Spotify is great, but for some reason it doesn’t have an extremely important feature: to export your playlist or playlists as a text document or CSV file, with links to the songs and ease of use. But in today’s article, we’re going to help you fix that and teach you how to export your Spotify playlist for free with just a few clicks of your mouse.

The truth is that many people have been there, accidentally deleting a playlist they’ve been working on for a while. There are also many people who complain about playlists disappearing and for many of us losing all that would be nothing but bad news and a true disaster.

However, if you export your Spotify playlists, you have a backup in case something bad happens. It’s also easy to share your playlists with others and overall it’s better to just have your list exported in case anything bad happens.

Fortunately, there are some websites that offer that and we’re giving you a few options below, with the final recommendation being the one that we use the most here since we consider it to be the most complete and complex at the moment of writing this article. So let’s not waste any time and let’s check out below how to export our Spotify playlists for free!

SpotMyBackup

If you’re looking for something very basic, then this website is the perfect choice. You are allowed to log in with Spotify and export all your playlists.

There aren’t many options involved here, so you can’t select particular playlists to be exported and instead you have them all exported at once.

The file will be saved with the JSON extension which can be used directly into Spotify to import your old playlist and recover any old music files that have been deleted, or the playlists themselves.

So all in all, even though you don’t have a ton of options here, if you want a generic back-up of your Spotify playlist, it can’t get any easier than this. Just visit the website, connect to Spotify and back up everything with a click!

Spotify Playlist Export

This one has been online for a long while and even though it doesn’t look really good, it does a good job and that is what matters in the end.

You will also have the option to connect your Spotify account to this website (can’t really back up your data otherwise) and after doing so, you will get a ton of options, including the possibility to export specific playlists, get cover icons for your songs and playlists and even see when you added the songs to that particular playlist.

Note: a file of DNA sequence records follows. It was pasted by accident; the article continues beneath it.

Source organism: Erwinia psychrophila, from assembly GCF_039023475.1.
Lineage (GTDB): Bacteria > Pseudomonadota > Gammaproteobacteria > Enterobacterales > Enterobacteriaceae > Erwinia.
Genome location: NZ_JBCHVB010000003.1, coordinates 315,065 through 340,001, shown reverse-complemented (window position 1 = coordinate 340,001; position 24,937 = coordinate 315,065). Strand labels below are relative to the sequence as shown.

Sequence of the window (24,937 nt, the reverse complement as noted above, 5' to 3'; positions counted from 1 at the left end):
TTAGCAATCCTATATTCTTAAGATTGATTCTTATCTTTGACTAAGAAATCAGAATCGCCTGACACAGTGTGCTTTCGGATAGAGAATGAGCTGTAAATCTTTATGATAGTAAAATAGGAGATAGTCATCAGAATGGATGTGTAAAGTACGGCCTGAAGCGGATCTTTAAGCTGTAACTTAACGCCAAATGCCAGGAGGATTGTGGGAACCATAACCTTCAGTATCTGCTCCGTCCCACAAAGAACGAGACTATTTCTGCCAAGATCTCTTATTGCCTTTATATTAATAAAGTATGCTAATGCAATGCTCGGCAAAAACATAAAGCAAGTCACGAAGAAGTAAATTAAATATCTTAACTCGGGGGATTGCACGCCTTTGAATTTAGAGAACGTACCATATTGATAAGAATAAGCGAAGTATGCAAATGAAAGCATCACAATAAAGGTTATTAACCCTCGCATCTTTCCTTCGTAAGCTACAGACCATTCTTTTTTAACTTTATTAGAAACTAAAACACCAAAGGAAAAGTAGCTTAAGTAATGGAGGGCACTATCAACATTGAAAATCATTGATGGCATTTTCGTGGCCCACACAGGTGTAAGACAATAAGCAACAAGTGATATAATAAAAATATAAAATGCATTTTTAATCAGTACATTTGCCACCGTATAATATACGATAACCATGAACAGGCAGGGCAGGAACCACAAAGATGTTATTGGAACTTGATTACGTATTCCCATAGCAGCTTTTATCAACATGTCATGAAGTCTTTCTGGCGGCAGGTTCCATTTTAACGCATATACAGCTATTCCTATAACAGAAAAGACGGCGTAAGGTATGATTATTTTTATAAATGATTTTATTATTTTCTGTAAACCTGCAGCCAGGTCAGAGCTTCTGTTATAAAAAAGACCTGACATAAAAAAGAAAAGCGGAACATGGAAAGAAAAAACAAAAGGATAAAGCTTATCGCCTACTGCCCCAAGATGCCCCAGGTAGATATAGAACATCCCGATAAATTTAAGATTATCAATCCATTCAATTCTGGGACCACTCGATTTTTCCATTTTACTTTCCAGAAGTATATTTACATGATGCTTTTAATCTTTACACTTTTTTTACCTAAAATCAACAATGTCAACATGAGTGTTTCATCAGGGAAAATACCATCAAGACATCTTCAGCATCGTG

You can save the playlists as CSV files that are easy to open with a host of software programs out there and once you have your playlists backed up this way, you can rest assured that even if something happens with your Spotify account, you still have a backup and it will be easy to restore your music.

You can visit the website here and log in with Spotify to get it started.

Exportify

Even though the previous two recommendations do a good job at backing up your data and exporting your Spotify playlists, I believe that Exportify is the best option out there. It’s extremely easy to use, free, has a nice user interface and a ton of options when it comes to exporting your music and having a back-up in case something bad happens over at Spotify.

You have the option to export public or private playlists, explore them one at a time or all together, and save the file itself as a CSV with tons of information about the music you have.

For example, for each entry on your playlist, you will get the Artist’s name and Song’s title, but also the direct URL to the Spotify page featuring that song, the date you added the track on the playlist and much more. Extremely easy to use, free and flawless.

So click here to check it out now.

There you have them – three great options for backing up and/or exporting your Spotify playlists. Each of these websites offer more or less in terms of features and if you want to choose just one, go with our favorite, Exportify and you’ll see that you need nothing else.

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